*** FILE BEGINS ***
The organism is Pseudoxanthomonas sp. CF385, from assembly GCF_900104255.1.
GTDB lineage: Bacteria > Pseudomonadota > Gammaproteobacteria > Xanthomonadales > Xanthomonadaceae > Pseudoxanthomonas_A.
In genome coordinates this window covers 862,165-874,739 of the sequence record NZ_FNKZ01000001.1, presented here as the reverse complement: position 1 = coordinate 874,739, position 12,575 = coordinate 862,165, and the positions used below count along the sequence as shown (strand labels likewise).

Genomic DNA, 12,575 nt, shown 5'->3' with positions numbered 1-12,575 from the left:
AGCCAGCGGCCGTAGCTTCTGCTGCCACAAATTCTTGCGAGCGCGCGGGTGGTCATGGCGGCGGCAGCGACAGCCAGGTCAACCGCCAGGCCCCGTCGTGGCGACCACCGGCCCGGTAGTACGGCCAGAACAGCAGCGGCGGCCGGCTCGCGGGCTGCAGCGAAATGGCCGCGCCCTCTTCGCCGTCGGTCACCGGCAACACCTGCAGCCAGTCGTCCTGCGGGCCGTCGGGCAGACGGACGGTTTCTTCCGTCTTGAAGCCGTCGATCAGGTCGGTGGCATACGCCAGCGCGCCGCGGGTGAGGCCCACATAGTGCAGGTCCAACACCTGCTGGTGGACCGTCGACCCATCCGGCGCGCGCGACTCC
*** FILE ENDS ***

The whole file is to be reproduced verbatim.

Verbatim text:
The organism is Pseudoxanthomonas sp. CF385, from assembly GCF_900104255.1.
GTDB lineage: Bacteria > Pseudomonadota > Gammaproteobacteria > Xanthomonadales > Xanthomonadaceae > Pseudoxanthomonas_A.
In genome coordinates this window covers 862,165-874,739 of the sequence record NZ_FNKZ01000001.1, presented here as the reverse complement: position 1 = coordinate 874,739, position 12,575 = coordinate 862,165, and the positions used below count along the sequence as shown (strand labels likewise).

Genomic DNA, 12,575 nt, shown 5'->3' with positions numbered 1-12,575 from the left:
AGCCAGCGGCCGTAGCTTCTGCTGCCACAAATTCTTGCGAGCGCGCGGGTGGTCATGGCGGCGGCAGCGACAGCCAGGTCAACCGCCAGGCCCCGTCGTGGCGACCACCGGCCCGGTAGTACGGCCAGAACAGCAGCGGCGGCCGGCTCGCGGGCTGCAGCGAAATGGCCGCGCCCTCTTCGCCGTCGGTCACCGGCAACACCTGCAGCCAGTCGTCCTGCGGGCCGTCGGGCAGACGGACGGTTTCTTCCGTCTTGAAGCCGTCGATCAGGTCGGTGGCATACGCCAGCGCGCCGCGGGTGAGGCCCACATAGTGCAGGTCCAACACCTGCTGGTGGACCGTCGACCCATCCGGCGCGCGCGACTCC